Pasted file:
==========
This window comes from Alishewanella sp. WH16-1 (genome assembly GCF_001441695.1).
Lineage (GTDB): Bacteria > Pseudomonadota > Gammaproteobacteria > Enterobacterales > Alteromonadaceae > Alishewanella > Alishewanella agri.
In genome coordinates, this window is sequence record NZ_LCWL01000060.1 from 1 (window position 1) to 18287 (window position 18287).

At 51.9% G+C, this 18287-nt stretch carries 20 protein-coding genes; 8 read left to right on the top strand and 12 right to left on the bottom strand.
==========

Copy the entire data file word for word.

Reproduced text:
This window comes from Alishewanella sp. WH16-1 (genome assembly GCF_001441695.1).
Lineage (GTDB): Bacteria > Pseudomonadota > Gammaproteobacteria > Enterobacterales > Alteromonadaceae > Alishewanella > Alishewanella agri.
In genome coordinates, this window is sequence record NZ_LCWL01000060.1 from 1 (window position 1) to 18287 (window position 18287).

At 51.9% G+C, this 18287-nt stretch carries 20 protein-coding genes; 8 read left to right on the top strand and 12 right to left on the bottom strand.